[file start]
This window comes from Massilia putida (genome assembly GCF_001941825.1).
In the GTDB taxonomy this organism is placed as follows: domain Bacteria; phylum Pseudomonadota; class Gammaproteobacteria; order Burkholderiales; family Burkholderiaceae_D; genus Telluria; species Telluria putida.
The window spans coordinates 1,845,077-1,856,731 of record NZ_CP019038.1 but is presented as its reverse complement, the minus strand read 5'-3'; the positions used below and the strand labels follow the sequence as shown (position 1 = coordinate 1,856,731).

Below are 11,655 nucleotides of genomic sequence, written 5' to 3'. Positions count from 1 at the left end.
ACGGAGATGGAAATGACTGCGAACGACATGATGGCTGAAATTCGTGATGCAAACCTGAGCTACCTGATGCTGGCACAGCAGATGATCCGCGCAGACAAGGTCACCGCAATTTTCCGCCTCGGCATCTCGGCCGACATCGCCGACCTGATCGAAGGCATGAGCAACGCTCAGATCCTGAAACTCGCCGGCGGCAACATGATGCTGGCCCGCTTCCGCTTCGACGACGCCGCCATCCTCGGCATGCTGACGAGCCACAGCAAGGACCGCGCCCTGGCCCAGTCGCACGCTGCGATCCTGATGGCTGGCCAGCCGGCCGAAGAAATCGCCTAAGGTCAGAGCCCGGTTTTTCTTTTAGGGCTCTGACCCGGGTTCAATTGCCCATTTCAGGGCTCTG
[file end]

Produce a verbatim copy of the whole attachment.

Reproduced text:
This window comes from Massilia putida (genome assembly GCF_001941825.1).
In the GTDB taxonomy this organism is placed as follows: domain Bacteria; phylum Pseudomonadota; class Gammaproteobacteria; order Burkholderiales; family Burkholderiaceae_D; genus Telluria; species Telluria putida.
The window spans coordinates 1,845,077-1,856,731 of record NZ_CP019038.1 but is presented as its reverse complement, the minus strand read 5'-3'; the positions used below and the strand labels follow the sequence as shown (position 1 = coordinate 1,856,731).

Below are 11,655 nucleotides of genomic sequence, written 5' to 3'. Positions count from 1 at the left end.
ACGGAGATGGAAATGACTGCGAACGACATGATGGCTGAAATTCGTGATGCAAACCTGAGCTACCTGATGCTGGCACAGCAGATGATCCGCGCAGACAAGGTCACCGCAATTTTCCGCCTCGGCATCTCGGCCGACATCGCCGACCTGATCGAAGGCATGAGCAACGCTCAGATCCTGAAACTCGCCGGCGGCAACATGATGCTGGCCCGCTTCCGCTTCGACGACGCCGCCATCCTCGGCATGCTGACGAGCCACAGCAAGGACCGCGCCCTGGCCCAGTCGCACGCTGCGATCCTGATGGCTGGCCAGCCGGCCGAAGAAATCGCCTAAGGTCAGAGCCCGGTTTTTCTTTTAGGGCTCTGACCCGGGTTCAATTGCCCATTTCAGGGCTCTG